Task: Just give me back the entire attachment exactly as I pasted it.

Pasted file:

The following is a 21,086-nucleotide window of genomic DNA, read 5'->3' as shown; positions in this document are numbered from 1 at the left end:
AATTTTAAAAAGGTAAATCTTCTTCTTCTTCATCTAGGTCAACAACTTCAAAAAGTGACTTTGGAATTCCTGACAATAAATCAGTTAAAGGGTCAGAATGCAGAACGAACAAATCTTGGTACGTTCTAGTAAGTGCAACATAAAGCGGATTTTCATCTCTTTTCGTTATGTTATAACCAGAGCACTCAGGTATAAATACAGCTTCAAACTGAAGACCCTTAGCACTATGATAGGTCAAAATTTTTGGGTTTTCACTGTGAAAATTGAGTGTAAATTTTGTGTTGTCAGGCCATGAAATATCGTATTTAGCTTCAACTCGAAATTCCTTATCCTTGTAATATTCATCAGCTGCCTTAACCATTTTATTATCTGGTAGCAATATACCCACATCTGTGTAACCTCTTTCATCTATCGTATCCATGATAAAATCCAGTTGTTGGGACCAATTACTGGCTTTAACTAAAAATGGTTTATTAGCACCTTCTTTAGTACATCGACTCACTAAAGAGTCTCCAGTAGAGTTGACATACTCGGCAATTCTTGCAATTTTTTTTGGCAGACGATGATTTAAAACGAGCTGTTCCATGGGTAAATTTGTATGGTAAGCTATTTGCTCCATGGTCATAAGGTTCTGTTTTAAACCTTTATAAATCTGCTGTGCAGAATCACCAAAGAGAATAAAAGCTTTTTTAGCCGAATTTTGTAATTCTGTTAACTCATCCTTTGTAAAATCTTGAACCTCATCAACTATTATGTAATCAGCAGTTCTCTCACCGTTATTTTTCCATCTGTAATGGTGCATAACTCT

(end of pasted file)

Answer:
The following is a 21,086-nucleotide window of genomic DNA, read 5'->3' as shown; positions in this document are numbered from 1 at the left end:
AATTTTAAAAAGGTAAATCTTCTTCTTCTTCATCTAGGTCAACAACTTCAAAAAGTGACTTTGGAATTCCTGACAATAAATCAGTTAAAGGGTCAGAATGCAGAACGAACAAATCTTGGTACGTTCTAGTAAGTGCAACATAAAGCGGATTTTCATCTCTTTTCGTTATGTTATAACCAGAGCACTCAGGTATAAATACAGCTTCAAACTGAAGACCCTTAGCACTATGATAGGTCAAAATTTTTGGGTTTTCACTGTGAAAATTGAGTGTAAATTTTGTGTTGTCAGGCCATGAAATATCGTATTTAGCTTCAACTCGAAATTCCTTATCCTTGTAATATTCATCAGCTGCCTTAACCATTTTATTATCTGGTAGCAATATACCCACATCTGTGTAACCTCTTTCATCTATCGTATCCATGATAAAATCCAGTTGTTGGGACCAATTACTGGCTTTAACTAAAAATGGTTTATTAGCACCTTCTTTAGTACATCGACTCACTAAAGAGTCTCCAGTAGAGTTGACATACTCGGCAATTCTTGCAATTTTTTTTGGCAGACGATGATTTAAAACGAGCTGTTCCATGGGTAAATTTGTATGGTAAGCTATTTGCTCCATGGTCATAAGGTTCTGTTTTAAACCTTTATAAATCTGCTGTGCAGAATCACCAAAGAGAATAAAAGCTTTTTTAGCCGAATTTTGTAATTCTGTTAACTCATCCTTTGTAAAATCTTGAACCTCATCAACTATTATGTAATCAGCAGTTCTCTCACCGTTATTTTTCCATCTGTAATGGTGCATAACTCT